Archive for the ‘newstrust’ tag

The unspoken implications of choice

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Choice is now seen as one of the defining characteristics of a free society. But choice isn’t much good without information. Having a choice of five hospitals to go to is pretty useless unless you’re able to distinguish between them. Being told we have to be more green is unhelpful without advice as to how we do it.
Hence the exponential increase in labelling. The government has just announced the food we buy could soon have a ‘carbon footprint’ label – a traffic light indicating how much carbon was consumed in its production and distribution (see Evening Standard). This will presumably go beside the traffic lights telling us about salt and fat content.
Ignoring for a moment the lack of imagination and increasing profusion of reds, oranges and greens, this has implications far beyond food. Already there are labels on most consumer goods and services and, since the majority of us now buy into the democratic notion that we’d rather make our own decisions than allow them be made for us, one can only assume labelling will continue to grow.
Where we don’t have much labelling, oddly, is media content. Yes, films are given a rating, but generally we still rely on brands to give us editorial guidance. This feels increasingly anachronistic. When I search Google and get 1.28m results I don’t want to have to plough through them trying to work out which one is just PR material, which one is written to look like an article but is actually an ad, which one is written by a highly partisan political blogger etc. I’d like to be able to screen out certain content in my search criteria, get editorial guidance from people and organisations I trust, and understand what the context and sourcing of the content I’m reading is.
We need tools to enable us to search for specific types of content and assess it quickly. There have been attempts at this (see, and, for a different purpose, but they’re still very nascent.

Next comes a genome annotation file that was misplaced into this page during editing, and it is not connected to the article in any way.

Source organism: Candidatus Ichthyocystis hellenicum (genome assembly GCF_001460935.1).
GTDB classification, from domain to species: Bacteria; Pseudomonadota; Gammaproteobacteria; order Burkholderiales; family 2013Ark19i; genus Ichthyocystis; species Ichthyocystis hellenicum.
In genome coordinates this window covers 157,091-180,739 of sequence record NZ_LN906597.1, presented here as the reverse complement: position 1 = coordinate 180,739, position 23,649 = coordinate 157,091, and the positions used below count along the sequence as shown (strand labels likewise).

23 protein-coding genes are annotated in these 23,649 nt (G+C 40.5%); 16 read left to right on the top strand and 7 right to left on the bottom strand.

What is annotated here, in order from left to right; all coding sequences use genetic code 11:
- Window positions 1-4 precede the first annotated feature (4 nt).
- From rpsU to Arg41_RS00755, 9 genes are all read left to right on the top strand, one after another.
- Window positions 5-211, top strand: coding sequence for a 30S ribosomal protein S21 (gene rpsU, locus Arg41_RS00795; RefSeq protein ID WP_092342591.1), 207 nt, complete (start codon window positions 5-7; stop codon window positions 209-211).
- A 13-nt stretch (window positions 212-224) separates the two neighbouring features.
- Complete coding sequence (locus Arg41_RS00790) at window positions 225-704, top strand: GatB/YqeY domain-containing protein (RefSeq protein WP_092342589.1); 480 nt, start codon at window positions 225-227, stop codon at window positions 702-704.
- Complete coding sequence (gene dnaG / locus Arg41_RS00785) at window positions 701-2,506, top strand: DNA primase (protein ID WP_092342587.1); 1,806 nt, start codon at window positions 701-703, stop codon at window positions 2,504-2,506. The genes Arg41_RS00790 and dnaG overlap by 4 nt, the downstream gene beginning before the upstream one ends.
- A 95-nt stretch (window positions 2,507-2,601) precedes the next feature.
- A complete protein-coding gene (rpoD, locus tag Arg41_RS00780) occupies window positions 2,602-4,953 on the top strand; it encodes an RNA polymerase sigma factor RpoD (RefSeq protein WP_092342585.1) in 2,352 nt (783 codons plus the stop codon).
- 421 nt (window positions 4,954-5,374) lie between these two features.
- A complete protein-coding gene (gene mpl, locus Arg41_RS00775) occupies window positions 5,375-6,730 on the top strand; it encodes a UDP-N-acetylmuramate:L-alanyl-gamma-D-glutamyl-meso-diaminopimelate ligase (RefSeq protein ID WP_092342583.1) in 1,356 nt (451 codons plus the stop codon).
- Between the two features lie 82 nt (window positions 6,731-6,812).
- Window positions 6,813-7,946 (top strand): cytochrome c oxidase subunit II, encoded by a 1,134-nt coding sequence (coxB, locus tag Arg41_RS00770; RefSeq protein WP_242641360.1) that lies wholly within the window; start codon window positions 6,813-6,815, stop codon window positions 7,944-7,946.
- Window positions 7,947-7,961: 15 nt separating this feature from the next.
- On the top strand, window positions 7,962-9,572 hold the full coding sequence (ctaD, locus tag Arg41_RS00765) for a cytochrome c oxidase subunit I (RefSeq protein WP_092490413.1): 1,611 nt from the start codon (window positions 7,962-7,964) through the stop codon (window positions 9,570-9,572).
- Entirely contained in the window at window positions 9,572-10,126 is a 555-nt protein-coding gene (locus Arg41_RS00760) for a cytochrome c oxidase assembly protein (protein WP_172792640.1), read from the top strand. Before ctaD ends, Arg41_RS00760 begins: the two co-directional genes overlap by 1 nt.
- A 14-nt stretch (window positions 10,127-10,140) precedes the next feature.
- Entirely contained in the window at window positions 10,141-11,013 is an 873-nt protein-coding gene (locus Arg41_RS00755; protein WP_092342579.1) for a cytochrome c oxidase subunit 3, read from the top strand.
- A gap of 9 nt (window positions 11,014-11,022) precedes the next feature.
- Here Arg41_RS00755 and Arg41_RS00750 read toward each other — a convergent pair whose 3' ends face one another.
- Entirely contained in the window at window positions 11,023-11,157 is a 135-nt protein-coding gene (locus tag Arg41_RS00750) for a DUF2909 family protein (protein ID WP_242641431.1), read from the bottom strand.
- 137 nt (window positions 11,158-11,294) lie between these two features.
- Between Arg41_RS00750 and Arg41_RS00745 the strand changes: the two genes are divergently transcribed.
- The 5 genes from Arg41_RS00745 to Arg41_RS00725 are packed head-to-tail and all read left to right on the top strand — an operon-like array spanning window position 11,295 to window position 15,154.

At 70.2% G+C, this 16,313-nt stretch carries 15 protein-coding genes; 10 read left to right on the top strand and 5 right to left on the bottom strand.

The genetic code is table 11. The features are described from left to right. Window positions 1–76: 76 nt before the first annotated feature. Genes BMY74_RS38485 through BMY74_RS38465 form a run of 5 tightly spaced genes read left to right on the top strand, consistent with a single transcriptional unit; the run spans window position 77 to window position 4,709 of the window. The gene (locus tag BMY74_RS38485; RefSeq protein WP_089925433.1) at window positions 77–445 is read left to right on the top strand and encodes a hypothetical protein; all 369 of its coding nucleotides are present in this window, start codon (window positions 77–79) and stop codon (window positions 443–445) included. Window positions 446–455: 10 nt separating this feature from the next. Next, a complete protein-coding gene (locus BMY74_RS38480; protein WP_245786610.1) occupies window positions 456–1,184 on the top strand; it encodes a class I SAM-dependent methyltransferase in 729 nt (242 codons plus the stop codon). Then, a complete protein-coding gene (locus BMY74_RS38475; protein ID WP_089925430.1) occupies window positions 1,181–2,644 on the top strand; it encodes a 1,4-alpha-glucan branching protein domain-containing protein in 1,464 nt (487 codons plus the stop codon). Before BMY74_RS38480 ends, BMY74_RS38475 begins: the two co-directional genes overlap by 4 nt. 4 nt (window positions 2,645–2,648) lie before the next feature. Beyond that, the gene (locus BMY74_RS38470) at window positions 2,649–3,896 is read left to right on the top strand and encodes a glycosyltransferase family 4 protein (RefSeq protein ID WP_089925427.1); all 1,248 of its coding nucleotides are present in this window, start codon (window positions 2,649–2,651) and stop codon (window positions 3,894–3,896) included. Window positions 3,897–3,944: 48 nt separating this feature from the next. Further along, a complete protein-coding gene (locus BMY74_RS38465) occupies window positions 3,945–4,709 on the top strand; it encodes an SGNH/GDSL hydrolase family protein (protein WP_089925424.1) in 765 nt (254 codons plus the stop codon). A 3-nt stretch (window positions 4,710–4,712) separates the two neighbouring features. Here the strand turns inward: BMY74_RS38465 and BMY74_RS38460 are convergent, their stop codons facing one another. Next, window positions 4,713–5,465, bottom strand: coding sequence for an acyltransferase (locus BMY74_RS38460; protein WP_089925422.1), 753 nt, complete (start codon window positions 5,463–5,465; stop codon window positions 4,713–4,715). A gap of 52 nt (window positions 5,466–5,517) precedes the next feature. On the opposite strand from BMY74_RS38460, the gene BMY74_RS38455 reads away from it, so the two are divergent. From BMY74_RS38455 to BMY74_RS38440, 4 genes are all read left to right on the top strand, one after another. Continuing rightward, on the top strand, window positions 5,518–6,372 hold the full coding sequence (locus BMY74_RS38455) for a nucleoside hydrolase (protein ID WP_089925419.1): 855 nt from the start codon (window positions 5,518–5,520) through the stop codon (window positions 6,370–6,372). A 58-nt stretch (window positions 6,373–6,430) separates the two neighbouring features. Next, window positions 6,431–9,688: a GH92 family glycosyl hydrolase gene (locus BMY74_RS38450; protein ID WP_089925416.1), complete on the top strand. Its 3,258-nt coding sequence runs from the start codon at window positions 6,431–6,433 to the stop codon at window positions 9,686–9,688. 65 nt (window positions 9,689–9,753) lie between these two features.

An unspoken implication of choice is the need to be informed, and part of the answer to this – media content included – must be labelling, just as long as it doesn’t mean yet more traffic lights.

Written by Martin Moore

May 30th, 2007 at 3:39 pm

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Tailored news

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The creation of new news sites continues. Daylife is the latest aggregator to offer tailored content for users in pursuit of ‘better news’. It is beautiful to look at (eat your heart out Daily Mirror) and maybe that’s its selling point, but otherwise I’m a little confused. It tells me I need to give stars to stories that particularly interest me, which are then stored in ‘my world’, but then what? Do similar stories pop up in ‘my world’? Am I supposed to follow the connections, like dot-to-dot? Clearly there’s a learning curve and I’m still languishing at the bottom of it. But it isn’t clear to me that this, or indeed any of the new news sites, has got it right yet.
In the future will we, for example, only want news we’re interested in, provided by ‘eyewitness reporters’ – the nowpublic approach? Or maybe we’ll want the news everyone’s talking about – the newsvine approach? Or perhaps we’ll want news that like-minded people are interested in – the digg and reddit approach? Or maybe we’ll only want to read news we can trust – the Newstrust approach?
Different people will want to consume news in different ways – of course – but how active they’ll be in tailoring it to their needs, and how much they’ll want to wall themselves off from anything which isn’t directly relevant, is still far from apparent.

Written by Martin Moore

February 9th, 2007 at 5:01 pm

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